When hooking up
Before you put the trailer on the tow ball check first that there are 3 points of contact securing your boat to your trailer. All boats should be connected to their trailers via safety chain, winch rope hook or turnbuckle, at the front and tiedowns at the rear. Tiedowns must be used by law so make sure these are in sound condition, we believe the ratchet type to be the most reliable. Your winch safety chain needs to be firm with very little or no slack forward when your boat is winched hard into your snubber, this means the front of the boat can’t bounce up and down in the snubber which ensures it will be effective in a crash stop situation and prevents the need for a rope or similar on the bow of the boat. If everything is tight it means for a solid secure load which is safer and nicer to tow. A second means of attachment like a turnbuckle is also good as you won’t be wearing out the bearings and gears in your winch while you are travelling.
When you go to put the coupling on the tow ball you need to ensure your ball size on your vehicle matches your coupling. A lot of our trailers have multi fit couplings that are 50mm when the handle is turned to the left and 1 7/8 on the right. Make sure this is selected to correctly match your ball. A rough rule of thumb for draw bar down weight is between 5-10% of the total weight of the rig.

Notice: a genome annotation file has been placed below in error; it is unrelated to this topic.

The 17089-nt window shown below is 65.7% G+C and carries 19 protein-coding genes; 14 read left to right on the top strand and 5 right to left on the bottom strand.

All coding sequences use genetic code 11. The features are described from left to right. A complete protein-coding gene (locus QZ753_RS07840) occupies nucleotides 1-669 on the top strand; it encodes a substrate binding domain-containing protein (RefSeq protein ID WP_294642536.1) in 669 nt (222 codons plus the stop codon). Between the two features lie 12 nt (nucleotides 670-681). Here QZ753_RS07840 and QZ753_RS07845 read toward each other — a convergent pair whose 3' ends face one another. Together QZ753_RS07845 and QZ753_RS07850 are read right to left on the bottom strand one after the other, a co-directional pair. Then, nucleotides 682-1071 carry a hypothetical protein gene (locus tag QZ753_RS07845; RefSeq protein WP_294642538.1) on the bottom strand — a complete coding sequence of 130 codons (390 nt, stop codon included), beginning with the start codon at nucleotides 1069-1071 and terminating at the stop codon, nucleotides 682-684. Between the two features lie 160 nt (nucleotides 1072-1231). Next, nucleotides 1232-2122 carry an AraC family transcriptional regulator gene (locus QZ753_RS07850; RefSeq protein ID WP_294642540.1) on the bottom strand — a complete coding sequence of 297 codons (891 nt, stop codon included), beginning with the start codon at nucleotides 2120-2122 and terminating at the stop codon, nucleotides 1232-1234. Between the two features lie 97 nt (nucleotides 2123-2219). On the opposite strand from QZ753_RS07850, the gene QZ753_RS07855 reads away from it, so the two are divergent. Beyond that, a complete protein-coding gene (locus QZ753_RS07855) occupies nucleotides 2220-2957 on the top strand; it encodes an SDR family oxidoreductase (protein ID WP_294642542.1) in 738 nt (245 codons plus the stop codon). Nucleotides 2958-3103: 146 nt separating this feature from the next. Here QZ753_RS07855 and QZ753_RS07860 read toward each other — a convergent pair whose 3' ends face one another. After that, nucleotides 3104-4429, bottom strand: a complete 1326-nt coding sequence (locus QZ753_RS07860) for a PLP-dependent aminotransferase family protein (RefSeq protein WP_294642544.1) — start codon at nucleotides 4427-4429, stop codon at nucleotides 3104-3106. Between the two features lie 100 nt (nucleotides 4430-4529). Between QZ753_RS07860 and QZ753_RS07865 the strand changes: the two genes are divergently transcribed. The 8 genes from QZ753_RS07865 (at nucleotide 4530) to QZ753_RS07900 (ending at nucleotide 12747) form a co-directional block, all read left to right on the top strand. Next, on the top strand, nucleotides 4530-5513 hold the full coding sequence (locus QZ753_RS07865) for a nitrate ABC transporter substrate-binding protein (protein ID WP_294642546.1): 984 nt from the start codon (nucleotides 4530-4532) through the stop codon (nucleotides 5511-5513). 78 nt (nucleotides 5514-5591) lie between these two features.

A coupling lock or padlock through the coupling is a great form of security that is easy to apply and a bit of peace of mind when the trailer is sitting at the boat ramp while you were out boating. Most insurance companies request some means of security to guarantee their insurance – in a lot of cases this is a wheel clamp.
Make sure you hook up both your safety chain and trailer light plug and your jockey wheel is securely folded away. Ensure the jockey wheel is wound all the way up as a lot of jockey wheels locate when they are all the way up and this helps the jockey not flop down when travelling. Another tip is to poke your trailer plug through the handle of the coupling, so that if it does happen to come out of the female plug on your vehicle for any reason, then it won’t drag on the road.
If your trailer has 2 safety chains (2000kg & above) these need to be crossed and connected to opposite sides of the tow bar.
It is also a good time to ensure your handbrake on the trailer (if you have brakes) is off so you don’t attempt to drive off without realising this.
If any part of your boat or engine exceeds 1m from the rear of your trailer or specifically your trailer lights, you are required by law to have a prop flag or something similar attached. If you are travelling at night you are required to have a flashing light attached also. Remember, you also need to have a light directed at your number plate – DMW Trailers have this built into the rear facing LED lights which is why we hang our number plates underneath the lights.